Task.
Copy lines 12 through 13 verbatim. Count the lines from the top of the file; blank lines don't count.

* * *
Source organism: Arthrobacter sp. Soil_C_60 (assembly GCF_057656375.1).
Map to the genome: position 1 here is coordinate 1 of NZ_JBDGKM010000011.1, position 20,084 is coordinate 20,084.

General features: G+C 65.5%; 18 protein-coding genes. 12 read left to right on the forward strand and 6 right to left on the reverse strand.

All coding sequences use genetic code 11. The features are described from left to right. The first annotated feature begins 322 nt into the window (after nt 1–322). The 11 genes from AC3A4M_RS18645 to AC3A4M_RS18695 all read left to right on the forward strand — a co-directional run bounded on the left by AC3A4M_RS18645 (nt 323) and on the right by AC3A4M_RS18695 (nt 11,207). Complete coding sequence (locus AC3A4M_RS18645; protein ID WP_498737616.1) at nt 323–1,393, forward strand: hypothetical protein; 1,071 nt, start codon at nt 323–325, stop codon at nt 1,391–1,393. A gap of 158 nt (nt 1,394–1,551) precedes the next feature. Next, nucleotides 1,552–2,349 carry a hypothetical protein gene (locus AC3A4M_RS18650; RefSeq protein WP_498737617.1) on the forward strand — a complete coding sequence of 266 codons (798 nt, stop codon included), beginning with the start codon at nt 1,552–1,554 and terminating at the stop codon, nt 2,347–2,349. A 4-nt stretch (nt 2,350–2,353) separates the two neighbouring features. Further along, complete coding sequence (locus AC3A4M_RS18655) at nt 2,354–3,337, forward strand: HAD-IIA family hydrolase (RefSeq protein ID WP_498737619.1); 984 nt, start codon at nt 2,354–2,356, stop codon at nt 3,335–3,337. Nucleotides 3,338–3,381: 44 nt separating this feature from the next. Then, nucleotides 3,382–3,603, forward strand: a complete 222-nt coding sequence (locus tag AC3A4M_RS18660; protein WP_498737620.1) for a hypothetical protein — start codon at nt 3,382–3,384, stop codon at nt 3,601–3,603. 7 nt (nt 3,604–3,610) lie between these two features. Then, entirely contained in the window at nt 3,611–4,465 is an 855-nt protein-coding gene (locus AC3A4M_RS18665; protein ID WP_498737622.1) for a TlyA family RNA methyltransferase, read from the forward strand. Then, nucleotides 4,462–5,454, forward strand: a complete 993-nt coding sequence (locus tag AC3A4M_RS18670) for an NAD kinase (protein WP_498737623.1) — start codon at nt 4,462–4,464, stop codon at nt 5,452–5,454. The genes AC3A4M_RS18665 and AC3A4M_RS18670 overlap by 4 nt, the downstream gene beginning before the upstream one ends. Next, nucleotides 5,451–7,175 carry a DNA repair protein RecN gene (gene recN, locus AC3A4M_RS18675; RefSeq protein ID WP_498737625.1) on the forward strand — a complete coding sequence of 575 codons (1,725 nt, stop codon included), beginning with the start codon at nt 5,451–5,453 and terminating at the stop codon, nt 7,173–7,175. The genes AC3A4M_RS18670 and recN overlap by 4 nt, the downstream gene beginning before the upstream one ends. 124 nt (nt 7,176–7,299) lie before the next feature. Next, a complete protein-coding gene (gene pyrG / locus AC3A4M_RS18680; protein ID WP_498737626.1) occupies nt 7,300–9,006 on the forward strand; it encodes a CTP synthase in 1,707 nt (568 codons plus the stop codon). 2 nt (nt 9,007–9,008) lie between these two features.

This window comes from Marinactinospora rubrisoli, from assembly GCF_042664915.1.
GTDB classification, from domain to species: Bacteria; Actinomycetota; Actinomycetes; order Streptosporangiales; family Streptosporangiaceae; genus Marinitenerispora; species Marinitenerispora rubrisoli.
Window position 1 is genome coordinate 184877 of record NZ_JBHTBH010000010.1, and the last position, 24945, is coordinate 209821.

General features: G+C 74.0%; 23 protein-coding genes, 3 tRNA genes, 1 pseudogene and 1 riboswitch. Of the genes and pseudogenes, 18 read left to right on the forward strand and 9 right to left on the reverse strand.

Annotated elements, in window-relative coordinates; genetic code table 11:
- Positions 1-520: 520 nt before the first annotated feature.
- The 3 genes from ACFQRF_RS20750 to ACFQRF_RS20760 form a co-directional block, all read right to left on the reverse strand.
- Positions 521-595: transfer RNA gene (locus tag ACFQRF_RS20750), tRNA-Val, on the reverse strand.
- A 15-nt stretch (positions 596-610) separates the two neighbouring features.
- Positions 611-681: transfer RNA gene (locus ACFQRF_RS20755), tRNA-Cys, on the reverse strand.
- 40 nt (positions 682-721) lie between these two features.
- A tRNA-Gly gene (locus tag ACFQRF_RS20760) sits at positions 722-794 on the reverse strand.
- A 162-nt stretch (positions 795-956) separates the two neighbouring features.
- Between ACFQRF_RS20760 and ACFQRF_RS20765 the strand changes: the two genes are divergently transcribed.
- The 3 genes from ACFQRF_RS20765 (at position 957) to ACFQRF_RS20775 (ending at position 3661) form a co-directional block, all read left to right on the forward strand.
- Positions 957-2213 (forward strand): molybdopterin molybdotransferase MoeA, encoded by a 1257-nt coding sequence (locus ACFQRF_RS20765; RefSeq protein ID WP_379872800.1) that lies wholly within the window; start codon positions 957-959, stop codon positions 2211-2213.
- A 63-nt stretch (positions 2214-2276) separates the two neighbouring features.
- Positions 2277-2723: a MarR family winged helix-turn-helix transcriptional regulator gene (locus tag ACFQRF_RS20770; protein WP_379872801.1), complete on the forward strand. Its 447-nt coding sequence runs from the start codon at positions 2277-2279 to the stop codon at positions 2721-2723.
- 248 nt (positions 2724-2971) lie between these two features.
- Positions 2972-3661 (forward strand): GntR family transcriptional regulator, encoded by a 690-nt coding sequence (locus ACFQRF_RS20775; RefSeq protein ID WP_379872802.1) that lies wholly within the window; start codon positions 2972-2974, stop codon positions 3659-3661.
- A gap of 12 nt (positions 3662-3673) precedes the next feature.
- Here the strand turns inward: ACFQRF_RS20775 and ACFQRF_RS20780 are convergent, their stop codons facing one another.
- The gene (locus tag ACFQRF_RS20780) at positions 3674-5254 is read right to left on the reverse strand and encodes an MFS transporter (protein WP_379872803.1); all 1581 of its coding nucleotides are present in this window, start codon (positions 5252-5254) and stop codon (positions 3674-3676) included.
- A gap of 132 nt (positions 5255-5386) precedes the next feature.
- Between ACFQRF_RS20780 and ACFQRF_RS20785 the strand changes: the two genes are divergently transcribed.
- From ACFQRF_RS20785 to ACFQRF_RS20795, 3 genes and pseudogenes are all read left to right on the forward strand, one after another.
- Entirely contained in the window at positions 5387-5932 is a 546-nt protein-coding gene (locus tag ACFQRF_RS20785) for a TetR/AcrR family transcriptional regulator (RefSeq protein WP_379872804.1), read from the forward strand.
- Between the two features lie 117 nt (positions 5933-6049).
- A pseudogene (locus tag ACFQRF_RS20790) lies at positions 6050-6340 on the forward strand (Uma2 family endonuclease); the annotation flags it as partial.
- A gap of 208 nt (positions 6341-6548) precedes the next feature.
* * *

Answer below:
- Positions 521-595: transfer RNA gene (locus tag ACFQRF_RS20750), tRNA-Val, on the reverse strand.
- A 15-nt stretch (positions 596-610) separates the two neighbouring features.